“It’s refreshing to be entertained while learning. The Enjoyability factor takes this book from useful and relevant to a great user experience.” — Danalyn Loitz, technical communicator and usability advocate
What is a part of speech? You might not believe how much disagreement and nuanced analysis surrounds that question.
This essay ventures into some philosophical questions—What does it mean to classify a word, and how and why have those classifications changed?—before emerging with a bit of writerly advice. I find this excursion invigorating, like a deep‑sea search for treasure. Come along, and we’ll share the spoils.
According to one modern school of linguistic thought, only four word types—nouns, verbs, adjectives, and adverbs—now qualify as parts of speech. Four. The nerve! … Continue reading →
Bet you said, “Ha! Must be a trap. Better not say preposition.”
We all learned it in grade school: from is a preposition. When I sat down to draft this post, I never intended to overturn this teaching. I set out to write a brief notice that, yes, sentences can end with prepositions. I ended up unlearning some “facts”—laboriously, by way of confusion and resistance—and expanding my perspective. I came to see that prepositions are not necessarily prepositions, that easy labels—who knew?—can obscure deeper truths.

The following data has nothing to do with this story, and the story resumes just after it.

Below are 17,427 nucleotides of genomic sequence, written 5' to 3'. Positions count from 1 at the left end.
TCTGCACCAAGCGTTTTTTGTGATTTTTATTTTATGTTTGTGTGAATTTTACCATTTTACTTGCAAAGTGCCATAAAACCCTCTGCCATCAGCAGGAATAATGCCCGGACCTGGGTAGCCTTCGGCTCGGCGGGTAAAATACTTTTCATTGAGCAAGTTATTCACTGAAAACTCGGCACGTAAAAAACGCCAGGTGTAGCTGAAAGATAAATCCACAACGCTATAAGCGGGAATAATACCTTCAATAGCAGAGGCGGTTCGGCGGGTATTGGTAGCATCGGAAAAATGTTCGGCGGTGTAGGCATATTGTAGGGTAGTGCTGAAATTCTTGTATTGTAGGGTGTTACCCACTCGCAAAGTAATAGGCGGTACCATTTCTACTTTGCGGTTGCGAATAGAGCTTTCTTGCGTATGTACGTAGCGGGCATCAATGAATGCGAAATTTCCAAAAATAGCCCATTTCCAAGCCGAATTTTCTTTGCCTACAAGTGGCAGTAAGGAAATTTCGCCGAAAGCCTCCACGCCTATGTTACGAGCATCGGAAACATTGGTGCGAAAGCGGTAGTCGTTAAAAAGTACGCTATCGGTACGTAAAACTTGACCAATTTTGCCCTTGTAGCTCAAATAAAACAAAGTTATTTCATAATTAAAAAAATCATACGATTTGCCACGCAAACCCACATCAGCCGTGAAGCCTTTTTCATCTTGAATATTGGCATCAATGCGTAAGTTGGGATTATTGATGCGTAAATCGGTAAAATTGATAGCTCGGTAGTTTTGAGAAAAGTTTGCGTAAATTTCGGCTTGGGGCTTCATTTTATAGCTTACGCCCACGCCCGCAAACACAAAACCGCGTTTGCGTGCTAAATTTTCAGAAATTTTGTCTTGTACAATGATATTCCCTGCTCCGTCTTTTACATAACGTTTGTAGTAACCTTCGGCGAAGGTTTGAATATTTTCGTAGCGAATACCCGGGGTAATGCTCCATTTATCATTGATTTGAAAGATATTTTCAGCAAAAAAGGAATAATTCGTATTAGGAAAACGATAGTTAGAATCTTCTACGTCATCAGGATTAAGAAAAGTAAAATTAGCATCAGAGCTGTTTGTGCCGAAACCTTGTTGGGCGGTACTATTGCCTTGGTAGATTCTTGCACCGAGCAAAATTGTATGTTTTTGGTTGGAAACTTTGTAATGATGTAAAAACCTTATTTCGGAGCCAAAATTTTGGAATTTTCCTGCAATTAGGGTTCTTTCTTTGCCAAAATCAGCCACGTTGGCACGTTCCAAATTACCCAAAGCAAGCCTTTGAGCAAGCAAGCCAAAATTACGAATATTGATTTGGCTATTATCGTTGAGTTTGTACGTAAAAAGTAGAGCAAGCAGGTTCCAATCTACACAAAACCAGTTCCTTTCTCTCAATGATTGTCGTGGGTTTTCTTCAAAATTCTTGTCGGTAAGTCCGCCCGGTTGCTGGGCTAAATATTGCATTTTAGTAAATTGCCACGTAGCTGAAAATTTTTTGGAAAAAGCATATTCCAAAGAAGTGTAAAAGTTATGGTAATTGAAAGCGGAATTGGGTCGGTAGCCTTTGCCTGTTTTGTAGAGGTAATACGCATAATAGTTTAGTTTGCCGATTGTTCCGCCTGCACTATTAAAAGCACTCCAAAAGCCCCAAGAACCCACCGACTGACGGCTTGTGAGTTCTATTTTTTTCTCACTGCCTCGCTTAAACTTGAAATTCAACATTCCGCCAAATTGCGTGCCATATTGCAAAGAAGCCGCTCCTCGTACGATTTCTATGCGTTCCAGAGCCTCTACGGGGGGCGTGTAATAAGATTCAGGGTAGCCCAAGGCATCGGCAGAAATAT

Eskimos can’t have more words for snow than Central New Yorkers do. Finding myself in CNY at the moment, I have some choice words of my own for snow. Be gone.
I admit, though, that this white (or grey or black) stuff has its uses. For example, it inspires metaphorical thinking. One minute I’m chiseling frozen slush off the sidewalk; the next I’m thinking, This is like editing. Writers hack, hack, hack at the bits and chunks and heaps obstructing the mind’s way until either (a) we give up and leave our readers, like unfortunate pedestrians on a precarious trail, to fend for themselves or (b) we stand back in sweaty awe of the path that we’ve created.
If you’re hardy enough to apply a shovel to your own writing, you’ll want to give the heave-ho to the following words.
It fails to emphasize: “I have a very strong desire to clear this walkway.”
It weakens your point: “I really have a strong desire to clear this walkway.” (Better yet, put a verb to the heavy lifting: “I long to clear this walkway.”)
any other word that ends in -ly
Adverbs are actually, truly, frankly, extremely, definitely, totally, literally, simply as insubstantial as the weightless, drifting snow that Eskimos call weightless, drifting snow.
The fact that you’re reading this blog Your visit makes me happy. Enjoy your stroll.
This word does not have lacks muscle.
any other words that you can toss
Going after culprit words like the ones in this list (or in any of a thousand such lists) warms you up. After you’ve chucked them, stretch, bend, twist, shake your arms, and hunker down for the real chore.
I’m kidding. Of course you can say never. How else can you tell people what words never to use?
Come on now. Put your back into it.
P.S. Like all other rules — and unlike your back — these rules are for breaking. If you’re writing poetry or lyrics, say, or if you’re going for a certain voice, or if you have a reason of any other kind (good reasons being preferable by most accounts), knock yourself out. Not literally. There, I broke a rule. I also broke one in sentence #1. Anyone notice? (John, Doug, thanks for the replies that prompted this P.S.)